4.  Kerysso & didasko: Making disciples grows people into a relationship with Jesus.

Throughout Matthew’s gospel, Jesus bounces between two groups of people, an “in” group and an “out” group.

When He is with pious Jews—the insiders to God’s Kingdom—He is usually in a temple or a synagogue, and he is teaching them. The word used for this is didasko. It means to teach or instruct, intending to produce action and lifestyle change. However, Jesus also spent time with outsiders, such as common Jews, Samaritans, or even Romans. Whenever He is with them, we find Him proclaiming a message to them. The word kerysso is used to describe this activity.

But at the culmination of the book of Matthew, something interesting happens.

Matthew 28:19-20 says, “Go therefore and make disciples of all nations, baptizing them in the name of the Father and of the Son and of the Holy Spirit, teaching (didasko) them to observe all that I have commanded you...”

Did you notice what happened? At the end of the gospel of Matthew, Jesus uses the term set aside for discipling the in-group, to describe how the out-group should come to become disciples.

Traditionally, we assume that making disciples is part of a two-step process: evangelism followed by discipleship. But Jesus is painting a picture of evangelism through discipleship. In other words, we don’t have to wait for someone to profess faith in Jesus to begin teaching them how to follow him. Where there is hunger to learn—even apart from an emotional expression of faith or “sinner’s prayer”—we guide people along a journey of discovering God for themselves until they reach the point where they are ready to identify themselves with Him.

5. Toreo: Making disciples is an active lifestyle.

But this all begs the question, what are we teaching them to do?

The answer is to toreo all that Jesus has commanded us. Toreo is an interesting word that carries a lexical range including to obey, to observe, or to keep. It is not the blind, unengaged obedience of the Pharisees nor is it a lackadaisical tip-of-the-hat given by a petulant child who only wants to appear as if he’s obeying the rules. To toreo the commands of Jesus means that we hold them in our hearts, engaging with them continually, as a lifestyle of obedience. A beautiful picture of such an active, disciple-making lifestyle comes from Deuteronomy:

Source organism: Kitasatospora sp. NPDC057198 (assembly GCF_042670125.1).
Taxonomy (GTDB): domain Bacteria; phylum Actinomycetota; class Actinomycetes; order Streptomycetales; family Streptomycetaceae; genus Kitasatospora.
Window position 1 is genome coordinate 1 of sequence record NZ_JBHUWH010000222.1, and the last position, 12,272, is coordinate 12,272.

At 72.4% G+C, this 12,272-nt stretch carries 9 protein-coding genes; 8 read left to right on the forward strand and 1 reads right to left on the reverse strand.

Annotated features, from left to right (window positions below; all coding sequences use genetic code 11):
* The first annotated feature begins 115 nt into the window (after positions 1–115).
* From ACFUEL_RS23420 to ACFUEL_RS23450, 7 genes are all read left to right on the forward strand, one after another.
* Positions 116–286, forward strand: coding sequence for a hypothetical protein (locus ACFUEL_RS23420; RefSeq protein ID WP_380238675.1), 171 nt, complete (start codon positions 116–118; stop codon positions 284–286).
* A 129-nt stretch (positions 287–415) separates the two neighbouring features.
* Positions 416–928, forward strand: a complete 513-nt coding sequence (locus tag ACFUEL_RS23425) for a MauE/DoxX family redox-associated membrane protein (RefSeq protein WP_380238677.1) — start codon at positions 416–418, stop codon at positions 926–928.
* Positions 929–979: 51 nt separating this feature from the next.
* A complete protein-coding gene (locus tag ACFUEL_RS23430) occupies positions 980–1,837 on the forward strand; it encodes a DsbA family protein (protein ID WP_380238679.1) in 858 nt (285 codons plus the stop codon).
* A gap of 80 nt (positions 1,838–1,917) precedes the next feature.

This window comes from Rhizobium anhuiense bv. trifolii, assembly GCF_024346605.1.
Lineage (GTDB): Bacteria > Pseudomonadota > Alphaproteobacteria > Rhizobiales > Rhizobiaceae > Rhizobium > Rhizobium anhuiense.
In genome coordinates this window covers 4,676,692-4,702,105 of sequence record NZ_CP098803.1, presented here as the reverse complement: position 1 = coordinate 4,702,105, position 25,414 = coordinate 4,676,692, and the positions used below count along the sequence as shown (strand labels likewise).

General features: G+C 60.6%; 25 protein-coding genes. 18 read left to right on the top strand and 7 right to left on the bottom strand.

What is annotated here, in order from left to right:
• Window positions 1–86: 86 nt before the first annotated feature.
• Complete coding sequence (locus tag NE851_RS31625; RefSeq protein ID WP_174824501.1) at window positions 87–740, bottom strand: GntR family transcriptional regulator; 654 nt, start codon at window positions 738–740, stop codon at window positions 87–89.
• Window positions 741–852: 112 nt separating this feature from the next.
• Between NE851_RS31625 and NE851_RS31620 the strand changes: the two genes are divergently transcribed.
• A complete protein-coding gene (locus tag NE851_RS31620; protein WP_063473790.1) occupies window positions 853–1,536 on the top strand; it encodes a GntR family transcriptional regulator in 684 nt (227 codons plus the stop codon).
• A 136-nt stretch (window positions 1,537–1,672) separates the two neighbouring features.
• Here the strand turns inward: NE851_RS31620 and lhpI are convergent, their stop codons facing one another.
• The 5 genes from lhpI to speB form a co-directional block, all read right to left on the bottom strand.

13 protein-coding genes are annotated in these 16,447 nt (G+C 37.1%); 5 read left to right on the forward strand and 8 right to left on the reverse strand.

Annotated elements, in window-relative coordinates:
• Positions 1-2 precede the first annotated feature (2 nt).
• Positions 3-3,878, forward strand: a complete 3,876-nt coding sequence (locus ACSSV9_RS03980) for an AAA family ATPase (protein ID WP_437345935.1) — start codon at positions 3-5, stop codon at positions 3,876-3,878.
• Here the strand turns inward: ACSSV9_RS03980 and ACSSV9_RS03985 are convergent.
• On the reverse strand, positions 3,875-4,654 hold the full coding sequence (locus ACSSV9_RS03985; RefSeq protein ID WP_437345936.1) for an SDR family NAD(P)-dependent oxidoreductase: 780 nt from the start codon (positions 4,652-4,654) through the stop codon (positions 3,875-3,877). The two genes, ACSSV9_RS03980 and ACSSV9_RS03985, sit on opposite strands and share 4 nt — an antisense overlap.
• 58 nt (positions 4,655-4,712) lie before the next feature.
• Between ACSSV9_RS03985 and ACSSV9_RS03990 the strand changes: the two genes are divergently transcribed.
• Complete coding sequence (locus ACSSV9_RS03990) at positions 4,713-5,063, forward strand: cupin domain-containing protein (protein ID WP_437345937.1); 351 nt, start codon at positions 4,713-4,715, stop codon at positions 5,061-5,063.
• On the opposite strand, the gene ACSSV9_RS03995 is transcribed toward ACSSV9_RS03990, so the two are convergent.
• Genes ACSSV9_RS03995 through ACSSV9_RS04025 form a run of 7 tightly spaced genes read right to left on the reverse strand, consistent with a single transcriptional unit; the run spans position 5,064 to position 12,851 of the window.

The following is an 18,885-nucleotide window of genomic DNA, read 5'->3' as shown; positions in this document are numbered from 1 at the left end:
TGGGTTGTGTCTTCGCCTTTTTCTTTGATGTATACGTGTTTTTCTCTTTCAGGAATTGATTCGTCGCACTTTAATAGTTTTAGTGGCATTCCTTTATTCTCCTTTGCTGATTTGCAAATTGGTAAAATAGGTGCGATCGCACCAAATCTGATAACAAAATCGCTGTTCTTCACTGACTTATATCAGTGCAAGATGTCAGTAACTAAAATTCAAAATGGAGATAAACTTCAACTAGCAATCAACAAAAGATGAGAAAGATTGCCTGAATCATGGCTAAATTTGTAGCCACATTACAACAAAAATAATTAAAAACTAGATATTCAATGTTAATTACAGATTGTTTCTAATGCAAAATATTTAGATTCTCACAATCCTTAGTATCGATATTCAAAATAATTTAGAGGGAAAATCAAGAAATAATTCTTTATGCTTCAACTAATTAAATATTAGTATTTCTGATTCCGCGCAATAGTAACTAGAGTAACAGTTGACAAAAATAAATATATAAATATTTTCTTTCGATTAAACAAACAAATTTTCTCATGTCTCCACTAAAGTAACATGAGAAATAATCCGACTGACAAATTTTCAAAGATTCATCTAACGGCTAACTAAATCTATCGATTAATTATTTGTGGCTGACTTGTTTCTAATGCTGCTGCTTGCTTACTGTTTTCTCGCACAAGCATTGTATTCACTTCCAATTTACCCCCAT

Hear, O Israel: The Lord our God, the Lord is one. Love the Lordyour God with all your heart and with all your soul and with all your strength. These commandments that I give you today are to be on your hearts. Impress them on your children. Talk about them when you sit at home and when you walk along the road, when you lie down and when you get up. Tie them as symbols on your hands and bind them on your foreheads. 9 Write them on the doorframes of your houses and on your gates. (Deut 6:4-9)


At Waha, we want to make it so easy to make disciples that multiply that you won’t need to speak Biblical Greek in order to do it. That’s why we created a mobile app that can facilitate the process of discovering God through scripture for you and a group of friends. And while we’re talking about languages, did you know we are adding new languages to the app all the time? Download the app today, or learn more about our localization efforts.